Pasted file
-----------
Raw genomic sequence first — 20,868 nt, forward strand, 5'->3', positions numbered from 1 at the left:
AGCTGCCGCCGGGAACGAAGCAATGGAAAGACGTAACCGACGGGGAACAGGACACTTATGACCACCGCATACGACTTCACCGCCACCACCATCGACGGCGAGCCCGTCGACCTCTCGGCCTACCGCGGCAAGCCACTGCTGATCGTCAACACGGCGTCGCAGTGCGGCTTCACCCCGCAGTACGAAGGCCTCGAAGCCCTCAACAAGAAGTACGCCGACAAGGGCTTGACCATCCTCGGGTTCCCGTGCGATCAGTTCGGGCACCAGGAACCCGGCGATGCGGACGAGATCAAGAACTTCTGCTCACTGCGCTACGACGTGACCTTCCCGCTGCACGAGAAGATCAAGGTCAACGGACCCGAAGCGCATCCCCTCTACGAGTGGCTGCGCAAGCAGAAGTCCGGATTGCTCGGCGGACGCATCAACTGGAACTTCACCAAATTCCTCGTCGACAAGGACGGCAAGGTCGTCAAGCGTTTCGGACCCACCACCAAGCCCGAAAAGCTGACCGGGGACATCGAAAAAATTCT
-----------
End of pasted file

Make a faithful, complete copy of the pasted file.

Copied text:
Raw genomic sequence first — 20,868 nt, forward strand, 5'->3', positions numbered from 1 at the left:
AGCTGCCGCCGGGAACGAAGCAATGGAAAGACGTAACCGACGGGGAACAGGACACTTATGACCACCGCATACGACTTCACCGCCACCACCATCGACGGCGAGCCCGTCGACCTCTCGGCCTACCGCGGCAAGCCACTGCTGATCGTCAACACGGCGTCGCAGTGCGGCTTCACCCCGCAGTACGAAGGCCTCGAAGCCCTCAACAAGAAGTACGCCGACAAGGGCTTGACCATCCTCGGGTTCCCGTGCGATCAGTTCGGGCACCAGGAACCCGGCGATGCGGACGAGATCAAGAACTTCTGCTCACTGCGCTACGACGTGACCTTCCCGCTGCACGAGAAGATCAAGGTCAACGGACCCGAAGCGCATCCCCTCTACGAGTGGCTGCGCAAGCAGAAGTCCGGATTGCTCGGCGGACGCATCAACTGGAACTTCACCAAATTCCTCGTCGACAAGGACGGCAAGGTCGTCAAGCGTTTCGGACCCACCACCAAGCCCGAAAAGCTGACCGGGGACATCGAAAAAATTCT